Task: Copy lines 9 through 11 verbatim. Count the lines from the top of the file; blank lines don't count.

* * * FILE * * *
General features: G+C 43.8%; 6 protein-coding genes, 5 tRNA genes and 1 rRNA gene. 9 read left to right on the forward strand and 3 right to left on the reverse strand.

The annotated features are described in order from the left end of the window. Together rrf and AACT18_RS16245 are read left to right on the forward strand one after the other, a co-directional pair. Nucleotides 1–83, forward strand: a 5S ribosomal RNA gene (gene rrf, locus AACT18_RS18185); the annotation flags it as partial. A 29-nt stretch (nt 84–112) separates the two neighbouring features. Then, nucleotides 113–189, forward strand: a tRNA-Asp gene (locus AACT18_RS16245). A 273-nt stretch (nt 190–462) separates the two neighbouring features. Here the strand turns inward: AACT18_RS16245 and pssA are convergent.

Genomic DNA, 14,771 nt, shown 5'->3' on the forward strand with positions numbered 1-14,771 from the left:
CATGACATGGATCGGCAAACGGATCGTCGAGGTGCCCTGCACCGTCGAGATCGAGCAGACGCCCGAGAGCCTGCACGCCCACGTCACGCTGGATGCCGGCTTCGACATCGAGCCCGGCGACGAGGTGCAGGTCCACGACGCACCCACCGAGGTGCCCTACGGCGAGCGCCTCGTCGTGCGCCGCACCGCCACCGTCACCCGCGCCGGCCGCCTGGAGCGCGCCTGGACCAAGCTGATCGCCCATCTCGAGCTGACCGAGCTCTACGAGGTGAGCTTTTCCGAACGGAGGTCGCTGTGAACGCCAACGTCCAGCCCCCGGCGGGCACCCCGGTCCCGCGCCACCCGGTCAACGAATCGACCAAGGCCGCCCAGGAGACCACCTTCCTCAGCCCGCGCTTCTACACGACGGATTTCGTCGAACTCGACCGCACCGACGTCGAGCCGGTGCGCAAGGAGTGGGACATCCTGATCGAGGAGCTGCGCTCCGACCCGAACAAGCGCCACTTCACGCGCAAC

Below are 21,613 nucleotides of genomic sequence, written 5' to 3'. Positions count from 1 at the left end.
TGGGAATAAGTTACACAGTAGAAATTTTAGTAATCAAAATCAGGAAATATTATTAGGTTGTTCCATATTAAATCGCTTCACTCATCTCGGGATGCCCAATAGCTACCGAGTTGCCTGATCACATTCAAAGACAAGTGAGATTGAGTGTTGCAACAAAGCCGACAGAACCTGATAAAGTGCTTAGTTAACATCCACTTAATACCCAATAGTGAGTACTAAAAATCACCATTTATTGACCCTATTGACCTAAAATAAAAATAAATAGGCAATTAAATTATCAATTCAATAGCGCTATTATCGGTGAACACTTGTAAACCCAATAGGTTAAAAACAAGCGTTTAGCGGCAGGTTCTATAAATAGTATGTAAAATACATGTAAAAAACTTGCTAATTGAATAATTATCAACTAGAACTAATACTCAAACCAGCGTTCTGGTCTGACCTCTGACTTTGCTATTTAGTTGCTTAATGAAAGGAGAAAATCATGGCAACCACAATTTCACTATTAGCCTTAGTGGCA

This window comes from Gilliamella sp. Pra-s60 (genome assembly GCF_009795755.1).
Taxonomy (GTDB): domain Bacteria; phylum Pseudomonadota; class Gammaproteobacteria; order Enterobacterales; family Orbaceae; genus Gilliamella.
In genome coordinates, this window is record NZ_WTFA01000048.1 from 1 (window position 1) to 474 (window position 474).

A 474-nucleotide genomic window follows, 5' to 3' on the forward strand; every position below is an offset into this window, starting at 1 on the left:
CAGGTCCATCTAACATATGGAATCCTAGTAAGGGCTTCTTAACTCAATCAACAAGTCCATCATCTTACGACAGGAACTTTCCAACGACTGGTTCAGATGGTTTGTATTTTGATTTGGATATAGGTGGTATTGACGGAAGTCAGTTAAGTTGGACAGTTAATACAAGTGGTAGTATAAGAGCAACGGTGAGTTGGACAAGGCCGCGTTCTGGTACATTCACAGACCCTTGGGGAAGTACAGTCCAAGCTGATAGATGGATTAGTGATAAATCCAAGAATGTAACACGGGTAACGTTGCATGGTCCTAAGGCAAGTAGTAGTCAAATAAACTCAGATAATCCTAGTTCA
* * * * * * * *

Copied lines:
In genome coordinates, this window is record NZ_WTFA01000048.1 from 1 (window position 1) to 474 (window position 474).

A 474-nucleotide genomic window follows, 5' to 3' on the forward strand; every position below is an offset into this window, starting at 1 on the left:
CAGGTCCATCTAACATATGGAATCCTAGTAAGGGCTTCTTAACTCAATCAACAAGTCCATCATCTTACGACAGGAACTTTCCAACGACTGGTTCAGATGGTTTGTATTTTGATTTGGATATAGGTGGTATTGACGGAAGTCAGTTAAGTTGGACAGTTAATACAAGTGGTAGTATAAGAGCAACGGTGAGTTGGACAAGGCCGCGTTCTGGTACATTCACAGACCCTTGGGGAAGTACAGTCCAAGCTGATAGATGGATTAGTGATAAATCCAAGAATGTAACACGGGTAACGTTGCATGGTCCTAAGGCAAGTAGTAGTCAAATAAACTCAGATAATCCTAGTTCA